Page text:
We are told that domestic violence is a ‘high priority’, though money that might have saved Luke Batty was cut in the months before his death at his crazed father’s hands in the months before it happened.

We are told we are in constant mortal danger of terrorist attack, on whose prevention we are spending billions, though only one person, Tory Johnson, has died on our soil in a hundred years at the hands of a ‘terrorist’, and two a week die from domestic violence, and three hundred a day from smoking. Red-back spiders have killed three hundred times as many Australians in this last century as terrorists, sharks a hundred times as many, backyard pool drownings ninety times as many.

Some deaths, it seems, are more serious than others. Though a boy like Luke who was beaten to death by his father is just as dead as a journalist beheaded by DAISH, we should think only of the latter, and invade, once more, Mesopotamia in response to it.

Abbott’s avid embracement of what might be called the post 9/11 ‘death cult’, the reverencing and sacredisation and canonisiation of those killed in certain international incidents, is one of the principal tricks of his administration.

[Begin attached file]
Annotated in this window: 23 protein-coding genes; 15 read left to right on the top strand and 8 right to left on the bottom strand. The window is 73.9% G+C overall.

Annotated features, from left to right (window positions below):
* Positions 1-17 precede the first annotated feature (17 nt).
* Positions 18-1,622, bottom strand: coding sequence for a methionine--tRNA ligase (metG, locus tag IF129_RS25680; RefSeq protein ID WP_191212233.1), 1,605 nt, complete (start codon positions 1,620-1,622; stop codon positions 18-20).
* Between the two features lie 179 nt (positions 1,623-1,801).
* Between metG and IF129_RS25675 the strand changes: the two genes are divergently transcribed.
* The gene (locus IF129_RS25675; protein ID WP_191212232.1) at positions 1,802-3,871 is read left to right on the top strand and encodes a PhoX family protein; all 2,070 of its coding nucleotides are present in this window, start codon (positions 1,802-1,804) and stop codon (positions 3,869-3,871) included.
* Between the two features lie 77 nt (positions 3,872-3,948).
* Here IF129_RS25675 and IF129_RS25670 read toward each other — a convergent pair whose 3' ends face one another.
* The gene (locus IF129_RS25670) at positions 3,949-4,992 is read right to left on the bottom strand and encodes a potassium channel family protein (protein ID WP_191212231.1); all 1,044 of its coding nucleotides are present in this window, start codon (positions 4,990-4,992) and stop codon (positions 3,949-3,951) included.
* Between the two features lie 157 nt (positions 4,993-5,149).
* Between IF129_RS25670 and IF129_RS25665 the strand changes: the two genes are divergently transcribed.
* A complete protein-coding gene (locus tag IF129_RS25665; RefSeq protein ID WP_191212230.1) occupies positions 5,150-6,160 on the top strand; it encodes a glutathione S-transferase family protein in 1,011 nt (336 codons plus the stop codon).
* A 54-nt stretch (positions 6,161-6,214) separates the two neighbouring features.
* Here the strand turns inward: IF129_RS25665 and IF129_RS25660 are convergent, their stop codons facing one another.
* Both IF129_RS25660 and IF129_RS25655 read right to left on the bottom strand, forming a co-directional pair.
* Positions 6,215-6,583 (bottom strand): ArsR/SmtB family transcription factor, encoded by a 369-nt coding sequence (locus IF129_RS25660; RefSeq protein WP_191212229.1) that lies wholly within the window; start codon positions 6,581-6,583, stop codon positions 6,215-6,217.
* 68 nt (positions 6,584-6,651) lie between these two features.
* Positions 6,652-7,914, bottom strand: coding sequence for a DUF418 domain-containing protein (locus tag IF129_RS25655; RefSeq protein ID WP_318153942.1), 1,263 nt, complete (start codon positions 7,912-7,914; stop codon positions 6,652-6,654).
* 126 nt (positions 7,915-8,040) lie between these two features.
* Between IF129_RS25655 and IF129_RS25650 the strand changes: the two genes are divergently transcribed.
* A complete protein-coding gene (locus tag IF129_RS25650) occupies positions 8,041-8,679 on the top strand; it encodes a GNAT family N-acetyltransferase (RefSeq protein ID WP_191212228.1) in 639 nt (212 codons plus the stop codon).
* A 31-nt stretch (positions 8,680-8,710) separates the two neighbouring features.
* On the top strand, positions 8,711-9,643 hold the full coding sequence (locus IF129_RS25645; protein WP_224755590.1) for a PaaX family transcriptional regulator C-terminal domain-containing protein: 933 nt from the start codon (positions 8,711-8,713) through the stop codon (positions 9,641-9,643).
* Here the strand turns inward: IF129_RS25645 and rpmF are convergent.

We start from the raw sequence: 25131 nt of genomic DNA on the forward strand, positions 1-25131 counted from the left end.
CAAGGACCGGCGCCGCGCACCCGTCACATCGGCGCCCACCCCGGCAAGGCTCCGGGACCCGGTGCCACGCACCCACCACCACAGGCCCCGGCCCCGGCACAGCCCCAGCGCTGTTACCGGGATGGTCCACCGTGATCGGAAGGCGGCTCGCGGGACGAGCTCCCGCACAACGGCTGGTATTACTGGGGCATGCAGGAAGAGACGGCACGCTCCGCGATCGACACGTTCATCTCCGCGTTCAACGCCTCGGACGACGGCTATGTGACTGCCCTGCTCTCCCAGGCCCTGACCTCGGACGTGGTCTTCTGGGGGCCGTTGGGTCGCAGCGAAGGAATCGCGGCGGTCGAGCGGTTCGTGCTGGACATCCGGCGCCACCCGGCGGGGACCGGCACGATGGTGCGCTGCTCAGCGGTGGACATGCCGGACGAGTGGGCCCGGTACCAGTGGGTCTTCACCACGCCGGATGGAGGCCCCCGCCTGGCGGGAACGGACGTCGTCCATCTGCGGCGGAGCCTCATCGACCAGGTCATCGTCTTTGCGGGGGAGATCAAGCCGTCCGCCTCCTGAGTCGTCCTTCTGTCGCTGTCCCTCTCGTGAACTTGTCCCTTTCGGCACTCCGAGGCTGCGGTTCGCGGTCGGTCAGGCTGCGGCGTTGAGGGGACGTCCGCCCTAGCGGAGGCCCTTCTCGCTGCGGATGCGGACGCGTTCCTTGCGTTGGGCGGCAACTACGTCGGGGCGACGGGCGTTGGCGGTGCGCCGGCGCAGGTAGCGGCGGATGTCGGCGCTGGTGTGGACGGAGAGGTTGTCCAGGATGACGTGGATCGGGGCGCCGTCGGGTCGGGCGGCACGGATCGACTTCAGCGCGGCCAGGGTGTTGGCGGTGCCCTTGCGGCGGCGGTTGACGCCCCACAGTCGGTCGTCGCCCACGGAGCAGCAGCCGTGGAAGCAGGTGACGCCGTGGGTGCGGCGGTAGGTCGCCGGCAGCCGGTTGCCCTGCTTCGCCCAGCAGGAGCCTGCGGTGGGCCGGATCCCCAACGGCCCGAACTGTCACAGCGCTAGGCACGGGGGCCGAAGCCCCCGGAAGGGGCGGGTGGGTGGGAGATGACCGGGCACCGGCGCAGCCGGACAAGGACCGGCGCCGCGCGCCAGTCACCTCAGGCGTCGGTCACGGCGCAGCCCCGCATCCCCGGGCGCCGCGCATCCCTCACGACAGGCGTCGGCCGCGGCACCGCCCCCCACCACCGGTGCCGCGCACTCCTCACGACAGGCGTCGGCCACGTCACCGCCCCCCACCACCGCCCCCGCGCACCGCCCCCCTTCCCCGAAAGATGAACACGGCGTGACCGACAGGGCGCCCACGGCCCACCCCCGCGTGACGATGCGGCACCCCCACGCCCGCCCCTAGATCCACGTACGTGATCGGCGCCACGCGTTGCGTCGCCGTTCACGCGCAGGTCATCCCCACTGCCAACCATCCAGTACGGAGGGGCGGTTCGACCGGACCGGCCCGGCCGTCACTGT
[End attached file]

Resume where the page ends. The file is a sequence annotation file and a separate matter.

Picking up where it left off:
When a plane is shot down — by, it seems, Ukrainians, not Russians — he proposed to ‘shirtfront’ Putin if he did not call off a war while some of our soldiers scavenged for the corpses of our glorious dead in a field of sunflowers. And he made a day of national grief, in, of course, a Catholic cathedral, though none of the dead were Catholics, rather than asking why the fuck that plane was over a war zone in the first place, and proposing to gaol the EU bureaucrat that put it up there, in harm’s way.

Death has been good to Abbott; and he made sure, by refusing the hostages’ phone call, there would be more dead on his watch, in the Lindt Cafe, that he could grieve over also. If Australians die on Gallipoli on Friday it will be, if he survives, a bonanza he can call an election on. It has always been his plan. An Anzac force under fire in Iraq on the hundredth anniversary. And then, with luck, on Gallipoli itself, a tribal conflagration.

The other big lies include a ‘debt and deficit disaster’ though there was no recession, and our figures after the GFC were the third best in the world. This was followed by a promise to have us back in surplus by 2017, a date that has been put back by fifty years.

Another one was that David Hicks, though cleared by the US Supreme Court of all wrongdoing, and found by them to be wrongly tortured, and isolated, and made mad for five years, was ‘up to no good’ and undeserving of any compensation, or any income from his autobiography.